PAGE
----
Precious metal manipulation is one of the most controversial topics amongst bullion investors of all types and sizes. Some consider it an evil thing done by the bullion banks and other big investor groups to benefit the price variation; some consider it a beneficial phenomenon that is the basis of speculation and keeps the markets alive and going. Considering the significance of this theory in the market, let’s take a look at the definition of manipulation and certain aspects of it in order to gain a better understanding.
What is Manipulation?
Manipulating the price of any precious metal can be simply defined as a properly planned effort to increase or decrease the price and demand of that metal (manipulation is especially used in the silver market). This method is particularly used by big investors and traders to try to influence the market. Note that manipulation is only effective in making short-term variations in the price of the metal and can't be used in the long term.
The SEC (United States security exchange commission) has developed a more effective and explanatory definition of Manipulation. It says the Manipulation is an international effort to deceive small and medium investors by artificially controlling and regulating the price of precious metals using unlawful means and influences for security. Large financial institutions create an environment with a fake increased demand for an asset by rigging quotes and prices. However, most investors in the gold trading community believe that the gold price is suppressed (manipulated downwards). But how can this affect the market? Well, let’s take a look at various factors.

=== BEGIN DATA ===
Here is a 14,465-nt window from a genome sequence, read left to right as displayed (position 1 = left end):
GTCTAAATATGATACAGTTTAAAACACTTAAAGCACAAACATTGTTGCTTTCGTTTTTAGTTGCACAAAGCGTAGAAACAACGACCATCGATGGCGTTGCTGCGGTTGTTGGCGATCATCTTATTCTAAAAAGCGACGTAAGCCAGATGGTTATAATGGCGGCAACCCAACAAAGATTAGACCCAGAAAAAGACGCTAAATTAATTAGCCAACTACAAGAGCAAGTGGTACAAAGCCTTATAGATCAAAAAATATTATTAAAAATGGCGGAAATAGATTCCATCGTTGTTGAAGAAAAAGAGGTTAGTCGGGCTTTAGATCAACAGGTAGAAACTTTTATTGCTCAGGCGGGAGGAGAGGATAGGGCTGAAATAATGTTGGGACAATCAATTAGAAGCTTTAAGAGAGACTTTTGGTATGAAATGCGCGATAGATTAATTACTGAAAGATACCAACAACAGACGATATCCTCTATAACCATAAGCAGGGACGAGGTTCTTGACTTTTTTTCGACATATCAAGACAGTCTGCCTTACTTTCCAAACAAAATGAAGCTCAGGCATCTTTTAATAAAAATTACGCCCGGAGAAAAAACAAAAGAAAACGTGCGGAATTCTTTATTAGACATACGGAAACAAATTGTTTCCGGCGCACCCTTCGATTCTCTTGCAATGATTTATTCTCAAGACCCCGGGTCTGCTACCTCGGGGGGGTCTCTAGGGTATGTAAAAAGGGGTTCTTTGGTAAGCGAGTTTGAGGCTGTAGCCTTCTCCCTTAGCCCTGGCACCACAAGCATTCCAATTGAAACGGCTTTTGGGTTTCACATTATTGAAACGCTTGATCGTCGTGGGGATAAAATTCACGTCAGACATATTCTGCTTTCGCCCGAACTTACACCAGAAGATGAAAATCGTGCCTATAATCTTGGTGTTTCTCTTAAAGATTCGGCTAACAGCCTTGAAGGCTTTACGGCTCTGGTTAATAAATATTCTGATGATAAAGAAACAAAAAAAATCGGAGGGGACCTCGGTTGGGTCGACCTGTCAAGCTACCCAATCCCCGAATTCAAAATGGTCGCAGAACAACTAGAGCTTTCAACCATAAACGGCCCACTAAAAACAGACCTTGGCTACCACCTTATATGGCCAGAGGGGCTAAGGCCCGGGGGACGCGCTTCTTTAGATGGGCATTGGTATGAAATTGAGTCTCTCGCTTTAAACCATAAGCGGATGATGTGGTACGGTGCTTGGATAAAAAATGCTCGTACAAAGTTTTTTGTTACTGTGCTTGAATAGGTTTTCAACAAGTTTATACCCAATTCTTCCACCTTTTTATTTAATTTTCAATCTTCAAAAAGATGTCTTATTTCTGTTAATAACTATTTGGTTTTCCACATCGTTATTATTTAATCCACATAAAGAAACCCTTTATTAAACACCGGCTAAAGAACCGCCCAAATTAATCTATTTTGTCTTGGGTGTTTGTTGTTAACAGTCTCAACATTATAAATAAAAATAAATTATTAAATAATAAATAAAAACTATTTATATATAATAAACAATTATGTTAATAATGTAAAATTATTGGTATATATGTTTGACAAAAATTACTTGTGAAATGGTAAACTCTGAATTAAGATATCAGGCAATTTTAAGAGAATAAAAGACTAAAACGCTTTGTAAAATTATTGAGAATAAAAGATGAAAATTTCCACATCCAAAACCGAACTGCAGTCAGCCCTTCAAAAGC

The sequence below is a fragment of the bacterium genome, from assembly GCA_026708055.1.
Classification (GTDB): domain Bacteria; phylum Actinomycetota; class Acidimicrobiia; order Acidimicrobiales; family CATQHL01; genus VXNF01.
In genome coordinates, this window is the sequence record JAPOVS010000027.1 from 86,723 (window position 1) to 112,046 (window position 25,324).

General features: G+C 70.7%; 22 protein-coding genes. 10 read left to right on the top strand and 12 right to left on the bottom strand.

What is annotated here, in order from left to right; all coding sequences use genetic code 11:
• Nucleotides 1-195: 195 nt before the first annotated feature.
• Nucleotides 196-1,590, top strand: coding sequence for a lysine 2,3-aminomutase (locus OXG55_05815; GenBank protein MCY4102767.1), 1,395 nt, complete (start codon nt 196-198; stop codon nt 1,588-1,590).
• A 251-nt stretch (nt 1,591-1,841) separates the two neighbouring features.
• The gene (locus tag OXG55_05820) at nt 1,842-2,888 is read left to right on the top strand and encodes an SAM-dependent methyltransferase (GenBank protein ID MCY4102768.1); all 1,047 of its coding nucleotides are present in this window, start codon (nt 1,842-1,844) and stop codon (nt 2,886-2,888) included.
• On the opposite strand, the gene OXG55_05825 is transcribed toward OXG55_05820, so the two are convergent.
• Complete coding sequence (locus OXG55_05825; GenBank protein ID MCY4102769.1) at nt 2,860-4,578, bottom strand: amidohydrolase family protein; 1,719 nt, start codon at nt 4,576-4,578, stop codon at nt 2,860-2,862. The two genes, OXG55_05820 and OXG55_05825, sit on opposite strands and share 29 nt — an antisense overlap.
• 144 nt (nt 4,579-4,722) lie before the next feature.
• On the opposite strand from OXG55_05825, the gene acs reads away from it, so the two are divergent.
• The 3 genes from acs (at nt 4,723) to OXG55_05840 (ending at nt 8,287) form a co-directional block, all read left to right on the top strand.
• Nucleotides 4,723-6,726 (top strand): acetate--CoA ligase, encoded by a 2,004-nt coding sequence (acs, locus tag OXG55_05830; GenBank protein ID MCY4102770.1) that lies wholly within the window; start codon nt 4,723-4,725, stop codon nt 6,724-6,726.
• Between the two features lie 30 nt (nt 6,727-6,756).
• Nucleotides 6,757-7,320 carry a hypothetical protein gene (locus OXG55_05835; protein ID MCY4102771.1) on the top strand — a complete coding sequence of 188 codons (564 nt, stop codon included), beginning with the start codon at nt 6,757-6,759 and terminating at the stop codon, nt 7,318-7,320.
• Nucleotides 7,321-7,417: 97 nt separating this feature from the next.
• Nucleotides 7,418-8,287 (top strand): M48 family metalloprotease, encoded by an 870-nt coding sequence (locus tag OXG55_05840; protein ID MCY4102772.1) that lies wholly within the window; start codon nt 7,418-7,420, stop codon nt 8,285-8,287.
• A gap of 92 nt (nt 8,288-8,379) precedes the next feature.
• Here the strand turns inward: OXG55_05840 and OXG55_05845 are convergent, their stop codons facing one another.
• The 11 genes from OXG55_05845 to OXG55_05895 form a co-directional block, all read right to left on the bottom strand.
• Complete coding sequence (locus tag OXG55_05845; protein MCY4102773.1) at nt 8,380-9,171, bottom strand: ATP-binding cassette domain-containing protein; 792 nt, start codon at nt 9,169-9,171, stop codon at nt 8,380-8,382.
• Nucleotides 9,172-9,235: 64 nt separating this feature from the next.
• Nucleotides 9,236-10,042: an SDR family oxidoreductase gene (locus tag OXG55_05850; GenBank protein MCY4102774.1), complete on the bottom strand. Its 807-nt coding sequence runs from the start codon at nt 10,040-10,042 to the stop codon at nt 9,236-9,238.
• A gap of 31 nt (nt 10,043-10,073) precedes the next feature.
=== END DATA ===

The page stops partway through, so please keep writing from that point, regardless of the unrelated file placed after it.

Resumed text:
Are the prices really manipulated?
It is a popular belief amongst silver investors specifically that silver prices are manipulated continuously. However, there are varying opinions on who controls them. Some say that some of the major central banks that do this job, while others reckon that silver prices are being manipulated by some big banks with the help of “naked shorts" and “high-frequency trading" (trading with the help of algorithms, computers place hundreds of trades and move in and out of a position in milliseconds).
There are some definite points that support this theory. These include:
Naked shorts, clear evidence?
Many banks in the past have been accused of naked short selling of silver to benefit from decreasing the price of the metal. What is this? Well, to put it simply short selling is a phenomenon in which a bank sells borrowed silver (which is not physically possessed by the seller) and then buys it quickly to portray a fake balance between supply and demand. This sees the price of silver declining and banks benefit from this decline.
The Fed uses this technique to maintain the price of the US dollar. It uses bullion banks to place naked shorts and decreases the price of silver purposefully. And banks also repurchase that silver in low prices. So, that’s a win-win!
Is there any evidence against it?
There are examples like the Hunt Brothers, JB Morgan Chase and Goldman Sachs who are accused of silver price manipulation. Is there anything to negate this theory? Let’s take a look at the variation of silver prices over the long term.
Manipulation is still a controversial theory. Because while it is easy to blame everyone, when we take a look at the prices variation of silver over a decade, there is no clear evidence of silver price suppression that can justify the theory of manipulation.
Moreover, the price of silver varies in a long-term cyclical pattern, and there is no permanent or even persistent downward trend. However, if there is any influence being imposed in the silver market that would only last for a very short time. And this manipulation can go either way, because a price decrease would trigger high demand and that, in turn, would certainly cause the price to increase.